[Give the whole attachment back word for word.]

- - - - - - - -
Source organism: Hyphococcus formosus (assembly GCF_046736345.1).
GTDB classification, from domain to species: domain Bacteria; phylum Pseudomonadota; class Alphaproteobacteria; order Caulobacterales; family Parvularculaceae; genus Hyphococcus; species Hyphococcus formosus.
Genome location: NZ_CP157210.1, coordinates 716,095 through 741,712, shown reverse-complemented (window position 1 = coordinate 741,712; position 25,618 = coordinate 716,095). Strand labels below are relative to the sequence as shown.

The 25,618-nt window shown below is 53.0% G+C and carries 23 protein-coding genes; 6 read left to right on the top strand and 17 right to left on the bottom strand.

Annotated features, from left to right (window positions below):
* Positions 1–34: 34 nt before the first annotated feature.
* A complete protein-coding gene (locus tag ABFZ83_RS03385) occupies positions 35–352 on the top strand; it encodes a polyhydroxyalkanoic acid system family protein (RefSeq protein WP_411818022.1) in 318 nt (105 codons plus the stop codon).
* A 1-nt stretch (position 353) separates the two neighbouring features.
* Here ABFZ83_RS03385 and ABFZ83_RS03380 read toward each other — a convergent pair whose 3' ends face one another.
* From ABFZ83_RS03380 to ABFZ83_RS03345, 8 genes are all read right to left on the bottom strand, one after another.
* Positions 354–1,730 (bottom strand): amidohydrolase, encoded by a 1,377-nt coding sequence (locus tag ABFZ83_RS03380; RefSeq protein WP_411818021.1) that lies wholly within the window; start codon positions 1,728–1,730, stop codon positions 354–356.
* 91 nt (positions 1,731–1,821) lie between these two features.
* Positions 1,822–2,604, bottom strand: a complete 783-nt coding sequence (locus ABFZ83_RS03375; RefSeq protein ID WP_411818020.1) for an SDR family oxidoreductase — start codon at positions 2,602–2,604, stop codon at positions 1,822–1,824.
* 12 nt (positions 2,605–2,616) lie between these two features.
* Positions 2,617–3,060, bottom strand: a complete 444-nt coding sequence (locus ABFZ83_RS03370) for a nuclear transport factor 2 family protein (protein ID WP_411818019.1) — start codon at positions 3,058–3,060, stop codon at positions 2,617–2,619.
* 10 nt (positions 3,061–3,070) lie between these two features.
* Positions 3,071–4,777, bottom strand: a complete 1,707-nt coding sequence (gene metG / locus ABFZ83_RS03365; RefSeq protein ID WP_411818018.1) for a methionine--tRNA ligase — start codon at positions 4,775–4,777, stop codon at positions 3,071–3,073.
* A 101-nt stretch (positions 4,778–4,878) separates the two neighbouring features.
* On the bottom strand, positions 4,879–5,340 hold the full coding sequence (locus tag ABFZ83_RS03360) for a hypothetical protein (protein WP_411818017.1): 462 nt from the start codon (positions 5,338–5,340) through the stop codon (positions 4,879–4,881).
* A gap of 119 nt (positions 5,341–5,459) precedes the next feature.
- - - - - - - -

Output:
Source organism: Hyphococcus formosus (assembly GCF_046736345.1).
GTDB classification, from domain to species: domain Bacteria; phylum Pseudomonadota; class Alphaproteobacteria; order Caulobacterales; family Parvularculaceae; genus Hyphococcus; species Hyphococcus formosus.
Genome location: NZ_CP157210.1, coordinates 716,095 through 741,712, shown reverse-complemented (window position 1 = coordinate 741,712; position 25,618 = coordinate 716,095). Strand labels below are relative to the sequence as shown.

The 25,618-nt window shown below is 53.0% G+C and carries 23 protein-coding genes; 6 read left to right on the top strand and 17 right to left on the bottom strand.

Annotated features, from left to right (window positions below):
* Positions 1–34: 34 nt before the first annotated feature.
* A complete protein-coding gene (locus tag ABFZ83_RS03385) occupies positions 35–352 on the top strand; it encodes a polyhydroxyalkanoic acid system family protein (RefSeq protein WP_411818022.1) in 318 nt (105 codons plus the stop codon).
* A 1-nt stretch (position 353) separates the two neighbouring features.
* Here ABFZ83_RS03385 and ABFZ83_RS03380 read toward each other — a convergent pair whose 3' ends face one another.
* From ABFZ83_RS03380 to ABFZ83_RS03345, 8 genes are all read right to left on the bottom strand, one after another.
* Positions 354–1,730 (bottom strand): amidohydrolase, encoded by a 1,377-nt coding sequence (locus tag ABFZ83_RS03380; RefSeq protein WP_411818021.1) that lies wholly within the window; start codon positions 1,728–1,730, stop codon positions 354–356.
* 91 nt (positions 1,731–1,821) lie between these two features.
* Positions 1,822–2,604, bottom strand: a complete 783-nt coding sequence (locus ABFZ83_RS03375; RefSeq protein ID WP_411818020.1) for an SDR family oxidoreductase — start codon at positions 2,602–2,604, stop codon at positions 1,822–1,824.
* 12 nt (positions 2,605–2,616) lie between these two features.
* Positions 2,617–3,060, bottom strand: a complete 444-nt coding sequence (locus ABFZ83_RS03370) for a nuclear transport factor 2 family protein (protein ID WP_411818019.1) — start codon at positions 3,058–3,060, stop codon at positions 2,617–2,619.
* 10 nt (positions 3,061–3,070) lie between these two features.
* Positions 3,071–4,777, bottom strand: a complete 1,707-nt coding sequence (gene metG / locus ABFZ83_RS03365; RefSeq protein ID WP_411818018.1) for a methionine--tRNA ligase — start codon at positions 4,775–4,777, stop codon at positions 3,071–3,073.
* A 101-nt stretch (positions 4,778–4,878) separates the two neighbouring features.
* On the bottom strand, positions 4,879–5,340 hold the full coding sequence (locus tag ABFZ83_RS03360) for a hypothetical protein (protein WP_411818017.1): 462 nt from the start codon (positions 5,338–5,340) through the stop codon (positions 4,879–4,881).
* A gap of 119 nt (positions 5,341–5,459) precedes the next feature.